Jack Hirschman

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Jack Hirschman
At Caffe Trieste, 2016
At Caffe Trieste, 2016
Born(1933-12-13)December 13, 1933[1]
New York City, U.S.
DiedAugust 22, 2021(2021-08-22) (aged 87)
San Francisco, California, U.S.
OccupationPoet, writer, essayist, social activist
EducationCity College of New York (BA)
Indiana University (MA, PhD)
SpouseRuth Epstein (divorced)
Agneta Falk
(m. 1999)

Jack Hirschman (December 13, 1933 – August 22, 2021)[1] was an American poet and social activist who wrote more than 100 volumes of poetry and essays.[2][3]


Saxophonists Art Pepper (left) and Dexter Gordon (right) chat with North Beach poet Jack Hirschman (center) at the bar of jazz club Keystone Korner, San Francisco (October 31, 1981)

Hirschman was born in New York City to a Russian Jewish family.[4] He received a B.A. from the City College of New York in 1955 and an M.A. (1957) and Ph.D. (1961) from Indiana University.[5] While attending City College, he worked as a copy boy for the Associated Press.[3][6] When he was 19, he sent a story to Ernest Hemingway, who responded: "I can't help you, kid. You write better than I did when I was 19. But the hell of it is, you write like me. That is no sin. But you won't get anywhere with it."[7][8][6] Hirschman left a copy of the letter with the Associated Press, and when Hemingway killed himself in 1961, the "Letter to a Young Writer" was distributed by the wire service and published all over the world.[9][8]

Beppe Costa with Leonardo Omar Onida, Jack Hirschman and Paul Polansky in civic Theatre during Ottobre in poesia festival, Sassari, Italy (2011)

In 1954, Hirschman married Ruth Epstein,[3] whom he'd met and dated when they were students at CCNY.[10] Following graduation, Ruth became a program director for KPFK and eventually general manager of Santa Monica public radio station KCRW. The couple had two children, David and Celia.[2]

In the 1950s and 60s, Hirschman taught at Dartmouth College and the University of California, Los Angeles. During his tenure at UCLA, one of the students enrolled in his class was Jim Morrison, later to be a cofounder and lead vocalist of the American band The Doors.[9] The Vietnam War, however, put an end to Hirschman's academic career;[3] he was fired from UCLA after encouraging his students to resist the draft.[6][5] His marriage disintegrated, and he moved to San Francisco in 1973.[3]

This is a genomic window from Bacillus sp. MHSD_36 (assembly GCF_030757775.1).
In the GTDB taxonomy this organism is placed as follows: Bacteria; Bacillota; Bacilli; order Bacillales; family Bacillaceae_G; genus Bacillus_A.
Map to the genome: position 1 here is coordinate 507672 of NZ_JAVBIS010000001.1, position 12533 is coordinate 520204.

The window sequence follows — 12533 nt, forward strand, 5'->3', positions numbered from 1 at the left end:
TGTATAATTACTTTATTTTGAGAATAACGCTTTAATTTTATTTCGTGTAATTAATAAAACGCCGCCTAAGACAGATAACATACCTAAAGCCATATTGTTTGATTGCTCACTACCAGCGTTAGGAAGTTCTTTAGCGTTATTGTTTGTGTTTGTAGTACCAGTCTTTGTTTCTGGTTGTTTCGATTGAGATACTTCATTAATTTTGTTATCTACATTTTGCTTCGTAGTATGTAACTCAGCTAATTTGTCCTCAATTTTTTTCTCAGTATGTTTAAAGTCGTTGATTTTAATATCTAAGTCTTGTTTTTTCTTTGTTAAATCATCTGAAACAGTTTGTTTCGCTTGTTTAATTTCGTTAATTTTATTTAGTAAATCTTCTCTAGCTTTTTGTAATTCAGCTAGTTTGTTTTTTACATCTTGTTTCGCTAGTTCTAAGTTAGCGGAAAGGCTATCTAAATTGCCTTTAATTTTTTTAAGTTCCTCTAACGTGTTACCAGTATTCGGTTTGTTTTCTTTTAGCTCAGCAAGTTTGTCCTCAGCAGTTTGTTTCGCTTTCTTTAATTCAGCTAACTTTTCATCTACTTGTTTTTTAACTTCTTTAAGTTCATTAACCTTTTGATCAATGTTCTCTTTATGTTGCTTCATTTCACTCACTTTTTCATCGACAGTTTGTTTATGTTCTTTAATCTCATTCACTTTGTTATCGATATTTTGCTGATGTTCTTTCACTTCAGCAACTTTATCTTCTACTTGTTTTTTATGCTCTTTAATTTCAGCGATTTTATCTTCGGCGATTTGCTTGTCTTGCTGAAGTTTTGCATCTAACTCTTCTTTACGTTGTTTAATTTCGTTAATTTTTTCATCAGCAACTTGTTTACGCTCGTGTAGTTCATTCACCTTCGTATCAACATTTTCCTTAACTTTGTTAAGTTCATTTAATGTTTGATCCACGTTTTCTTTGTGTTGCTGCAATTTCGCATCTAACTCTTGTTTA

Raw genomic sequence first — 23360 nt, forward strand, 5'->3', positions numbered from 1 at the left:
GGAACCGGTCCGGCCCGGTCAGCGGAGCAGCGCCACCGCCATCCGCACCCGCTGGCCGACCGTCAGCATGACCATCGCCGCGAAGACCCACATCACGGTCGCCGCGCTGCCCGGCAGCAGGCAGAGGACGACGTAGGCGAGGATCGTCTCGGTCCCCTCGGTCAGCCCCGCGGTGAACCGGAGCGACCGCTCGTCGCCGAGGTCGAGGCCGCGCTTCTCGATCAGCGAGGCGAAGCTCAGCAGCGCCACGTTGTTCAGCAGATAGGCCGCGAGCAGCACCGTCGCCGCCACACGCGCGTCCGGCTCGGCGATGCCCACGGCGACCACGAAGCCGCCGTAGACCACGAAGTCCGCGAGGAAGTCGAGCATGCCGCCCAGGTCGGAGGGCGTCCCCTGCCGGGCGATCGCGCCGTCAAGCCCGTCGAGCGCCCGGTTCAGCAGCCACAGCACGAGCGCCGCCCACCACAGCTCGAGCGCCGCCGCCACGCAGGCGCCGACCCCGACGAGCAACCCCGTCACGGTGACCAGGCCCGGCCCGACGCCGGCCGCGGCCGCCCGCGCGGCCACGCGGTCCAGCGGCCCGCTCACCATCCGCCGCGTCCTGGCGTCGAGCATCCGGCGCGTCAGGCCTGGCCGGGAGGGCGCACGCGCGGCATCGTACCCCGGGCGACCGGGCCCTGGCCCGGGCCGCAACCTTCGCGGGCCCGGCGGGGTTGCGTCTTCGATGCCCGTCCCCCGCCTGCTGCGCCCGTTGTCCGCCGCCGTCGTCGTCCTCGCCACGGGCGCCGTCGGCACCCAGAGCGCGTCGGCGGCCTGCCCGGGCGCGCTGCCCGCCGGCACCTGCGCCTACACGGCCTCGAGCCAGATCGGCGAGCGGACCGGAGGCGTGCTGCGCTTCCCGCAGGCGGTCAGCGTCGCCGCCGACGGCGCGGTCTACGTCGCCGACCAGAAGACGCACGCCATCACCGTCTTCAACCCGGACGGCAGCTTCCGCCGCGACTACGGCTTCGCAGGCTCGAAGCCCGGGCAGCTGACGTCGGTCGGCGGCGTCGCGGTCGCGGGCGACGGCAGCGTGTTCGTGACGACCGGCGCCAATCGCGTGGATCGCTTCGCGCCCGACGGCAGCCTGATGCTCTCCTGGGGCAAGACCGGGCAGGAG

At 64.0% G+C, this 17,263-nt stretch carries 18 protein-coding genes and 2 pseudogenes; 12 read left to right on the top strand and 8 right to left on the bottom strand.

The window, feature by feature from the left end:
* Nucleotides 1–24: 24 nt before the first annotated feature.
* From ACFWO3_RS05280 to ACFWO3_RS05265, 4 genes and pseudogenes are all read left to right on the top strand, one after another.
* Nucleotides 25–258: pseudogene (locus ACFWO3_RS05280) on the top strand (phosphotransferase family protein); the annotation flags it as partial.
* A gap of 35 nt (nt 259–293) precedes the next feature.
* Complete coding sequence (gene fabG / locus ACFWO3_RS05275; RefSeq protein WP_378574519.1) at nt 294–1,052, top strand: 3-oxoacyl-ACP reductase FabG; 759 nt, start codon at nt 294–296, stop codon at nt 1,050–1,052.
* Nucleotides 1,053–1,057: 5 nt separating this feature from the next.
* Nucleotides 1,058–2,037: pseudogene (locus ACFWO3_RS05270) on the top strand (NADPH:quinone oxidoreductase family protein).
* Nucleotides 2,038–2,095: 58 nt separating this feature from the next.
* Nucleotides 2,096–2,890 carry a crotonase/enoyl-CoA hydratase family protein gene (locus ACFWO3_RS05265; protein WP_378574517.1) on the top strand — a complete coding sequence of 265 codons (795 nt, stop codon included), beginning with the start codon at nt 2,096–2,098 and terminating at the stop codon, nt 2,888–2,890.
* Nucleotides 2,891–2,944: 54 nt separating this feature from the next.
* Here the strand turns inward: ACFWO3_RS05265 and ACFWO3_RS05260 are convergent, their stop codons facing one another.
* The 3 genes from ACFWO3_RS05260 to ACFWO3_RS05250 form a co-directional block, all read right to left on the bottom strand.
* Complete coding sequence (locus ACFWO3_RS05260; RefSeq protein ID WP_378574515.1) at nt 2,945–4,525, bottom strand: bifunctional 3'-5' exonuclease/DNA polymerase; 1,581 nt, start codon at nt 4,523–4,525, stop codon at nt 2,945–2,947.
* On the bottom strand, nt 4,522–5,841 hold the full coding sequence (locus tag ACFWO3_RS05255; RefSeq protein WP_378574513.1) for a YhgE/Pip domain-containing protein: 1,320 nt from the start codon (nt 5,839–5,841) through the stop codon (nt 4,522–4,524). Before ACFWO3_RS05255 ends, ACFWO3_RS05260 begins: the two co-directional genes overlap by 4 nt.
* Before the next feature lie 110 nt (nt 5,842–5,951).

For a quarter century, Hirschman roamed San Francisco[3] streets, cafes (including Caffe Trieste,[11] where he has been a regular patron), and readings, becoming an active street poet and a peripatetic activist. Hirschman was also a painter and collagist.[3]

Jack Hirschman and Agneta Falk at Caffe Trieste (July 2013)

In June 1999, Hirschman married the Swedish poet, writer and artist Agneta Falk.[3]

Hirschman died at his home in San Francisco, on August 22, 2021, at the age of 87.[12][13] He had tested positive for COVID-19.[14]


His first volume of poetry, A Correspondence of Americans, published in 1960 by Indiana University Press, included an introduction[15][8][7] by Karl Shapiro: "What a relief to find a poet who is not afraid of the vulgar or the sentimental, who can burst out laughing or cry his head off in poetry – who can make love to language, or kick it in the pants."[16] Among his many volumes of poetry are A Correspondence of Americans (Indiana U. Press, 1960), Black Alephs (Trigram Press, 1969), Lyripol (City Lights, 1976), The Bottom Line (Curbstone, 1988), and Endless Threshold (Curbstone, 1992). He also translated over two dozen books into English from languages including Hebrew, German, French, Spanish, Italian, Persian, Russian, Albanian, and Greek.[3]

Jack Hirschman with Polish American translator Janusz Zalewski at City Lights Bookstore Beats Festival, San Francisco (2007)

In 2006, Hirschman released his most extensive collection of poems yet, The Arcanes.[4] Published in Salerno, Italy by Multimedia Edizioni, The Arcanes comprises 126 long poems spanning 34 years.